Explainer: What is period poverty?

File: Rwanda becomes the latest to drop the controversial tax which has increasingly infuriated women around the globe who argue tampons and pads should not be subject to taxes.

File: Rwanda becomes the latest to drop the controversial tax which has increasingly infuriated women around the globe who argue tampons and pads should not be subject to taxes.

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PARIS - Scotland is to become the first country in the world to give all women and girls free access to period products, effectively eliminating "period poverty".

So what is the problem?

Women and girls may lack access to equipment as basic as toilets depending on where they live, work or study. 

In some parts of the world taboos surrounding periods even make menstruating women unwelcome in public places. 

This means that menstruation can lead to women and girls not being able to go to school or work altogether. Nearly a quarter of girls in India, the world's most populous nation, drop out of education when they begin menstruating.

For others, period poverty simply means lacking the money for tampons, pads or menstrual cups, or medication for cramps.

How much does a period cost?

On any given day 800 million women are having their period. 

The average woman will spend a cumulative 10 years of her life menstruating, starting at an average age of 13 until around 53. 

One estimate puts cumulative lifetime costs for period-related products at nearly $14,680 per woman.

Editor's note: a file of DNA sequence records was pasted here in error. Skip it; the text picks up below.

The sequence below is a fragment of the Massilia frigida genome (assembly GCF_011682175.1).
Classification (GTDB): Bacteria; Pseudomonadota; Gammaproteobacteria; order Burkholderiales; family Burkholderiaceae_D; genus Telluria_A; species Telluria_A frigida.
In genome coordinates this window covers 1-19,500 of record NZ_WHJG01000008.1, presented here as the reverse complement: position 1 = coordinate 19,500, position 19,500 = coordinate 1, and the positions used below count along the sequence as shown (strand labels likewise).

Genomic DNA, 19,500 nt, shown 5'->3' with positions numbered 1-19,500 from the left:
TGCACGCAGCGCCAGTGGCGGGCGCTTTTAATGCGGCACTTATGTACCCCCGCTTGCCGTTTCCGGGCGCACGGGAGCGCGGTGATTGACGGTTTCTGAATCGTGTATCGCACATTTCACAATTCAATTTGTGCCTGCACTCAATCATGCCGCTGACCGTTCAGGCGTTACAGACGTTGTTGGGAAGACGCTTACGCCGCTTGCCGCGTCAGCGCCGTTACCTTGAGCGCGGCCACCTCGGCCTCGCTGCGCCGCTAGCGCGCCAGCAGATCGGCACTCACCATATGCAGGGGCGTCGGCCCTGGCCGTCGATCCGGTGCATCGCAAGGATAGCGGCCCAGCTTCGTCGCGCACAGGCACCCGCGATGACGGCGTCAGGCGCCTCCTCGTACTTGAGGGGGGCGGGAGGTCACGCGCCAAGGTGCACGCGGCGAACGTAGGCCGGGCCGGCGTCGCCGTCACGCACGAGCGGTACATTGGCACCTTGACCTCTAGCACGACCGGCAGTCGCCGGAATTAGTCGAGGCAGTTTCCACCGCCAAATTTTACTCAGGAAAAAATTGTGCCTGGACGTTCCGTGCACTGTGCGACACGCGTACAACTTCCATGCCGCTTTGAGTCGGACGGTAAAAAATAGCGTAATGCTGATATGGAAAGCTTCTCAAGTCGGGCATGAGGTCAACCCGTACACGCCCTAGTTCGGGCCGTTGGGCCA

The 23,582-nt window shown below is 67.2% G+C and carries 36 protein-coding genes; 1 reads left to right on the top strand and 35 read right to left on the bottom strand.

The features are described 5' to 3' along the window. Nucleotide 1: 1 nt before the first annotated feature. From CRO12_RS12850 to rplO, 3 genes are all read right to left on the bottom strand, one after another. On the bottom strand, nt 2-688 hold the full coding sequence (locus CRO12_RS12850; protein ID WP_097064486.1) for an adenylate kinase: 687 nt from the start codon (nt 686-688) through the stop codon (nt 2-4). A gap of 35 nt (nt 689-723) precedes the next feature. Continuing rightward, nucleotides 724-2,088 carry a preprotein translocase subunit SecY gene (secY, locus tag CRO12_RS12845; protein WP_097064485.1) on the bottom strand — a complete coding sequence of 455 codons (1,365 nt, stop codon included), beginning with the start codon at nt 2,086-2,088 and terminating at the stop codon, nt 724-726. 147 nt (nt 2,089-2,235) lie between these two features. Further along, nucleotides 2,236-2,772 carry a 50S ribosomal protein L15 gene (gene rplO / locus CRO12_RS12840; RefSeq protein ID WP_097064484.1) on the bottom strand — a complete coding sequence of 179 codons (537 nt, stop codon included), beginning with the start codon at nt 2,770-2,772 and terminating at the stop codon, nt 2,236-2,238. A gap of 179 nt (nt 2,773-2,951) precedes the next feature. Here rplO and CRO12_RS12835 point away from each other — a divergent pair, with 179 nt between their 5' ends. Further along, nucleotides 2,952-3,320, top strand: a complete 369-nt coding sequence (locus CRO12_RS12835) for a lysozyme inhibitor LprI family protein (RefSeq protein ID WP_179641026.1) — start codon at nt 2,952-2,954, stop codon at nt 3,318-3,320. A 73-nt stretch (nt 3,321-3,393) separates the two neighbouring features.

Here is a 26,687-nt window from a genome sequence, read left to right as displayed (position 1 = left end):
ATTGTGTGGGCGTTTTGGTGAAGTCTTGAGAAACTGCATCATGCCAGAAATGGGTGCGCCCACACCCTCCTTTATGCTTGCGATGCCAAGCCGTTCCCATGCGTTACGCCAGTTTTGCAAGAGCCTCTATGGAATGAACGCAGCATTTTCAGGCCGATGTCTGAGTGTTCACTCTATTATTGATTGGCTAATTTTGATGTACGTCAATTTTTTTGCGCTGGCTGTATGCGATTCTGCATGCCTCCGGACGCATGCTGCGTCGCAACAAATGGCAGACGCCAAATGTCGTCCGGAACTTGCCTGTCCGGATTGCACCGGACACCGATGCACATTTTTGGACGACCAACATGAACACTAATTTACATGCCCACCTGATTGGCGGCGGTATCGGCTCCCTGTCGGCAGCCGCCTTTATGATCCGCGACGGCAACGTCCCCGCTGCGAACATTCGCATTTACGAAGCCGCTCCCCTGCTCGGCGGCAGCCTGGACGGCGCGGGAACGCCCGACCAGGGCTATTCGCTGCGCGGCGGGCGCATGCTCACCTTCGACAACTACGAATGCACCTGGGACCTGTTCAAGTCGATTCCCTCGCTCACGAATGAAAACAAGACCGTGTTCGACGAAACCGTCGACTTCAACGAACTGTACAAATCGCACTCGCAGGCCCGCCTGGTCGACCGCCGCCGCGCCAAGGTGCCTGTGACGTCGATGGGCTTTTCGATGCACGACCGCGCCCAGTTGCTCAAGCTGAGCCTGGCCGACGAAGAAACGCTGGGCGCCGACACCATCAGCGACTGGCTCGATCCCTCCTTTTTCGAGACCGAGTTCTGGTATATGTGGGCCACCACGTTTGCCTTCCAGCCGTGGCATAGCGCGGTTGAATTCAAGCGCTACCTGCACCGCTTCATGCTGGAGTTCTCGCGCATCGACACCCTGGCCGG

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In addition to the cost of these necessities, pain can lead to a loss of income through missed days at work.

What is being done?

Not very much so far. Before Scotland made history with free period products, Zambia led the way, allowing women from 2015 to have one day off per month for menstruation. 

In 2016 France reduced sales tax on period products from 20-percent to 5.5-percent. 

A handful of US states moved to scrap sales tax on tampons in 2016, an effort that is ongoing across the country.

Why has it taken so long? 

Activism around the cost of periods has largely made it to the mainstream through social media. From menstruation emojis to period-tracking apps to viral images of US musician Kiran Gandhi's bloodied thighs as she crossed the finishing line of London marathon without a tampon, the Internet challenged taboos as never before.

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Even mainstream advertisers are getting in on the act. UK sanitary brand Bodyform switched from euphemistic blue liquid in its adverts to realistic-looking fake blood to show the absorbancy of its products.

The arrival of more women in power has also helped. It is no coincidence that Scotland -- the first country to act decisively on the problem -- is led by a woman, First Minister Nicola Sturgeon.

Source
AFP

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